Although I like to read, often I would rather work on creative projects than spend an afternoon curled up with a book. But there are so many books out there that I want to read and learn from; I often have hard time picking out the next great title (I don't want to waste my precious reading minutes!)
Am I the only one out there who suffers from this book paralysis?
Lately I've been going for non-fiction because is easier to predict than fiction. It also fits better into my small chunks of time in the morning as I get ready for work (my fringe hours!!) because I can't get totally wrapped up in a story.
Here's what I've read lately!
The Fringe Hours by Jessica N. Turner
One thing that I realized from reading this book is that I'm already good at "fringe hours." My mama is good at fringe hours (as I'm sure her mom was before her), and she taught my sister and I to make the most of these small chunks of time. She modeled for us that craft projects/sewing/family time/etc. fuel the soul... dishes/laundry/dusting/cooking can wait.
I'm amazed that the author does as much as she does... work full-time, scrapbook, blog, plan parties, hang out with her kids and husband, wake up early, write a book, etc., etc. But, when I look at my own life from an outsider's perspective, it probably looks just as full. I think that Jessica and I would be good friends in real life.
Jessica, too, has an infant son (in addition to two other kids), and on several podcasts recently, I have heard her explain that her fringe hours look different during babyhood. That... I completely understand! Although I know that a normalcy will return again at some point, I wish I could sit down with her to talk about how to make fringe hours work best during this season of life.
A few inspiring Fringe Hours quotes that I highlighted as I read:
- "A friend once said to me, "If it isn't a heck yes, then it's a no."
- "And by taking care of ourselves and using our talents, we are a blessing."
- "The goal of using your fringe hours well is to take time to do something that rejuvenates your soul."
- "Muller writes in Sabbath: 'Without rest, we respond from a survival mode, where everything we meet assumes a terrifying prominence... Sabbath time may be a Sabbath afternoon, a Sabbath hour, a Sabbath walk - indeed, anything that preserves a visceral experience of life-giving nourishment and rest.'"
- "I prioritize [sleep] over all other tasks - chores, hobbies, everything. It is nonnegotiable, because when I get enough sleep, everything about life is better."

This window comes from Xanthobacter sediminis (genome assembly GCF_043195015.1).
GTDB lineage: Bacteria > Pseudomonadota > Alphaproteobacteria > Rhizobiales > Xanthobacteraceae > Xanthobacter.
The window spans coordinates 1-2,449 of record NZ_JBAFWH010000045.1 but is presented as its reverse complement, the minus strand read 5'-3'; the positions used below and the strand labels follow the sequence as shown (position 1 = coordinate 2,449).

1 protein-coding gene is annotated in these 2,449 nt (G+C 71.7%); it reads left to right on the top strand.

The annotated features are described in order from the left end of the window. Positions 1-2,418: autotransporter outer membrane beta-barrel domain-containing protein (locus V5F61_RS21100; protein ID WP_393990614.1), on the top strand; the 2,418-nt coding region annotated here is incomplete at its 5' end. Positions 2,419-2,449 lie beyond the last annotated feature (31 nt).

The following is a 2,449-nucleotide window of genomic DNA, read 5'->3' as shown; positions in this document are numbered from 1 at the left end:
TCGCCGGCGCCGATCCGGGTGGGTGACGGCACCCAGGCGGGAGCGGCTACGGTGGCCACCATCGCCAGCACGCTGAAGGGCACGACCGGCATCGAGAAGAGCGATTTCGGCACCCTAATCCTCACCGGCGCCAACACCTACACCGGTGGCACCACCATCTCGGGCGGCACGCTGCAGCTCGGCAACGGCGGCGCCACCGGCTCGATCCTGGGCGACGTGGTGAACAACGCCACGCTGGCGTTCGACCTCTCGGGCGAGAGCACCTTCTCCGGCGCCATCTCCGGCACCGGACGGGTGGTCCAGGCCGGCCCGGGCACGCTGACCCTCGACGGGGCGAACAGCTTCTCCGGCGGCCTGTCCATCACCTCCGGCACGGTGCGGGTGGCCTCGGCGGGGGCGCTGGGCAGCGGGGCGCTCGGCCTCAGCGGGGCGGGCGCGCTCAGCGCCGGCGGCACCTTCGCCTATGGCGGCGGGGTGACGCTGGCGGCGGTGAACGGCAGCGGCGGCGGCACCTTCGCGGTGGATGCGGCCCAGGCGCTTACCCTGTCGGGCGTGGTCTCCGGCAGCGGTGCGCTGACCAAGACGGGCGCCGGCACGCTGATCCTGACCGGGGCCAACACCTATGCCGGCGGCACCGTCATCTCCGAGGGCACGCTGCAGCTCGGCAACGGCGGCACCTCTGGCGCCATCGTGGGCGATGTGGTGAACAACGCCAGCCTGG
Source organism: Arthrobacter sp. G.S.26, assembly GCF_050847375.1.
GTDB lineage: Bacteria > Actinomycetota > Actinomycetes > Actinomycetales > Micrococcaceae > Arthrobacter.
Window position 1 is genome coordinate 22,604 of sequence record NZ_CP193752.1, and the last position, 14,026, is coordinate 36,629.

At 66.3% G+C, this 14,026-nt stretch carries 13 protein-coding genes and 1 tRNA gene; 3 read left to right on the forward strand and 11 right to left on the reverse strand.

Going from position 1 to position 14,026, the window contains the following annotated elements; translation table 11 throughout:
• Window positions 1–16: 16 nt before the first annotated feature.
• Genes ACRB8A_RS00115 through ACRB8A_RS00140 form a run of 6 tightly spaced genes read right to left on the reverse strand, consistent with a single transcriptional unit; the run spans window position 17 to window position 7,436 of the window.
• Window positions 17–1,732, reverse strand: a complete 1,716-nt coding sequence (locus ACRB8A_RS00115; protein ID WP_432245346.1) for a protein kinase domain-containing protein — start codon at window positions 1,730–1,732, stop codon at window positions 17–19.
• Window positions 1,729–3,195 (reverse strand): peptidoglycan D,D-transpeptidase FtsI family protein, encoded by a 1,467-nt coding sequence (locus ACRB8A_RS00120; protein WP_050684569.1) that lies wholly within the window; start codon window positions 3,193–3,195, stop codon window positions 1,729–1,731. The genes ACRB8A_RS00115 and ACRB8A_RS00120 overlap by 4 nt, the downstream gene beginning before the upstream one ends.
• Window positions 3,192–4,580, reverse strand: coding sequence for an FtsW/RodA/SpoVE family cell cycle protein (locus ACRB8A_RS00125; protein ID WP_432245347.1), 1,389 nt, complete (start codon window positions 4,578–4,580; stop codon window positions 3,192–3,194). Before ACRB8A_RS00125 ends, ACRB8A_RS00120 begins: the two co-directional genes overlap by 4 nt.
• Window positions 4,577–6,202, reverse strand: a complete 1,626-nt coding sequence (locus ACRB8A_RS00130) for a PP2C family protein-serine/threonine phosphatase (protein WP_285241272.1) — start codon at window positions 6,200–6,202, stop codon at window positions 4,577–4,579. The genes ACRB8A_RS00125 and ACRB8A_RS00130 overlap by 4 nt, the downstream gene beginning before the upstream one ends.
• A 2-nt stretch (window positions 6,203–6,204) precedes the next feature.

- "I love this Marianne Williams quote: 'Our deepest fear is not that we are inadequate. Our deepest fear is that we are powerful beyond measure. It is our light, not our darkness that most frightens us. We ask ourselves, Who am I to be brilliant, gorgeous, talented, and fabulous? Actually, who are you not to be? You are a child of God.'"
The Life-Changing Magic of Tidying Up by Marie Kondo
It seems every blogger and Instragrammer I follow has been celebrating the life-changing magic of this little book. As I watched them document bag after bag of stuff headed to Goodwill, I, too, wanted in on this decluttering action.
I was very inspired by the KonMari method and am now repeating the question, "Does this bring you joy?" to anyone who will listen. Like most things, I will never be a 100% convert, but I do see a shift in my perspective already. I've made progress on my clothes and tackled my kitchen appliances/utensils/etc., but I haven't yet found the time or energy to tackle the next category... or even to decide what the next category should be! And, although he, too, is making an attempt, I really wish that I could get Rob on board with a major overhaul. That would really help bolster my momentum!
A few inspiring Life-Changing Magic quotes that I highlighted as I read:
- “The best way to choose what to keep and what to throw away is to take each item in one’s hand and ask: “Does this spark joy?” If it does, keep it. If not, dispose of it.”
- "Tidy by category, not by place."
- "We should be choosing what we want to keep, not what we want to get rid of."
- "To truly cherish the things that are important to you, you must first discard those that have outlived their purpose."
- “Clutter is caused by a failure to return things to where they belong."
So now that I've finished those two books... what's next on my list?
- Baby-Led Weaning... the adventure of solid foods is quickly approaching
- Seamless: Understanding the Bible as One Complete Story... I'm attempting a morning Bible study routine
- Hopefully I can squeeze in some fiction, maybe Girl on the Train or The Goldfinch
- And, of course, many, many repeats of Your First Word Will Be Dada (as seen below)